How You Can Tell If You're Putting In Too Much Work In A Relationship

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Relationships are hard work. You've no doubt heard people say this before. But the notion of "working hard" on love can be confusing. Exactly how challenging is it supposed to be? When can you tell if you're actually putting too much effort into a relationship and not getting enough back?

Well, if this possibility is something you're grappling with, begin first and foremost by checking in with yourself and your needs in the partnership. And as therapist Dea Dean, who has a private practice in Mississippi, tells Bustle, there are some more obvious signs you may be in an imbalanced dynamic where emotional work is involved. For one, if the invitations you extend to your partner for connection, partnership, or communication are denied or dismissed repeatedly, this indicates a problem, Dean says.

"If your partner says they are willing to meet a need (more quality time, healthier boundaries with friends or family, equal share in household responsibilities), yet their behavior consistently reveals unwillingness and a lack of follow-through," Dean says, that's not a good sign.

And as Lisa Myers, 32, tells Bustle, she has found herself in unbalanced relationships where she gives things up to focus on her partner's needs. "My biggest thing has always been 'dumbing down' my success or how social I am because it makes my partner's uncomfortable," Myers says. "Literally every one of them."

While every relationship has its ups and downs, and the internal dynamic between the two of you might shift, in general, it should be a give-and-take that works for both of you. Below, take a look at some signs that you might be doing too much when it comes to keeping your relationship working.

1. You Feel Drained When You Hang Out

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Every now and then, being around your partner — or anyone, for that matter — can be draining. But as life and relationship coach Diana Venckunaite tells Bustle, hanging out with your partner should be fun, fulfilling, and relaxing for the most part. It's the kind of dynamic that should lift you, not deplete you.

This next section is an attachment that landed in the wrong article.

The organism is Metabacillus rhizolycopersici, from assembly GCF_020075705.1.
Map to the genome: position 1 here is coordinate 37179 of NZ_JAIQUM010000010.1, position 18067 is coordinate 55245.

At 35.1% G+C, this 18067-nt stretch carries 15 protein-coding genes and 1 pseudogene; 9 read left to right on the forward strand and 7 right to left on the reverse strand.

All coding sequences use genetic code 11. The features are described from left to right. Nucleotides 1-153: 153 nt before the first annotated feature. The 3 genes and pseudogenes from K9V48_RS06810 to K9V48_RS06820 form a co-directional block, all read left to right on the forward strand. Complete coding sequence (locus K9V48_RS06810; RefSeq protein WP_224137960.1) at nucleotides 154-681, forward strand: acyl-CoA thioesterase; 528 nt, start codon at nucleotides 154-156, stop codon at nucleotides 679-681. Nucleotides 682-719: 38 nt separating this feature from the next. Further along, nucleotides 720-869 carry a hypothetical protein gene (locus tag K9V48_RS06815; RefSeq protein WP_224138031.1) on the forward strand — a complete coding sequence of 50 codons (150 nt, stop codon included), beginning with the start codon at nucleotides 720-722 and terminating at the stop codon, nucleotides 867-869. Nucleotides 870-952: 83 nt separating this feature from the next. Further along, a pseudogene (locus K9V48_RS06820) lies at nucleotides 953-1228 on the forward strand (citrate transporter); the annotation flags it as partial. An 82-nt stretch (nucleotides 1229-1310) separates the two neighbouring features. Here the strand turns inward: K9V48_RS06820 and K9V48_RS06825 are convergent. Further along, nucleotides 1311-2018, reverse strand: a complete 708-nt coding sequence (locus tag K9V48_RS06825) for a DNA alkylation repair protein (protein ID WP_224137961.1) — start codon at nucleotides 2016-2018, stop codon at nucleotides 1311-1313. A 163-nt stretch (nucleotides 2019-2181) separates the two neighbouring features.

"If you feel exhausted physically, mentally, and emotionally every time your partner leaves, then you may be doing too much work to please your partner and going out of your way to make sure that everything is perfect," Venckunaite says. Are you the one who makes the plans? Takes care of the food? Tries to maintain the peace? Ask yourself what you think your "responsibilities" are, and if they are truly balanced between you both.

2. You Feel Like Your Partner's Therapist

"A relationship needs a strong foundation of being one another's rock during tough and stressful times, where you trade who will be the support for who on and off," Venckunaite says.

But if you find yourself being "the rock" over and over again, then you have to sit down and think if you're getting enough from the relationship.

You both deserve to be mutually supported, and feel safe to ask for help and let your guard down. And remember, even as a source of love and strength, you aren't responsible for each other's emotional issues.

3. You Feel Irritated A Lot Of The Time

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You might start to get irritated with your partner once you begin recognizing there are some imbalances, Venckunaite says. Maybe it's because you always end up being the designated driver, or you can predict in advance the way your partner is going to behave in a social situation.

"You're not a babysitter," Venckunaite says. And you shouldn't have to feel irritation that foreshadows the same things happening every single time you go out.

4. You Feel Your Contributions Are Unmatched

Dean says that if you are giving on an emotional, financial, or physical level and it's not being reciprocated in some balanced way, you can easily become critical and withdrawn.

Do you pay for everything and do all the house work? Are you always providing emotional support and doing all the planning? Even if you give different things, you want to make sure you are giving to each other in an equitable way.

"In order to avoid [imbalance] partners can frequently 'check-in' with one another and give non- judgmental feedback about how they can better help one another and find balance in negotiating responsibilities with finances, housework, emotional care and relational preferences," Dean says.

5. If Your Partner Asks For Something Small, You Feel Resentful

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Again, if you feel like you are putting a whole lot into the relationship without much in return, you might notice yourself feeling bad in general, but that might be doubled when your partner asks you for something. For example, if you feel like you're constantly the one giving, having them ask for that glass of water at the end of the night might be the last darn straw.

"If this is happening to you, take some time to identify if your resentment is stemming from your own needs going unmet," Dean says.

If you do indeed find that is what's going on for you, it's time to communicate with your partner.

"Once you’ve informed your partner of the imbalance in your dynamic and invited them to demonstrate care for your desires, evaluate whether they show willingness to match the level and frequency of care you’re longing for," Dean says.

Ultimately, never doubt that you deserve a supportive relationship that makes you feel respected and seen. Even when it's a lot of work — it should be work for both of you.

Experts

Counselor Dea Dean LPC

Life and relationship coach Diana Venckunaite.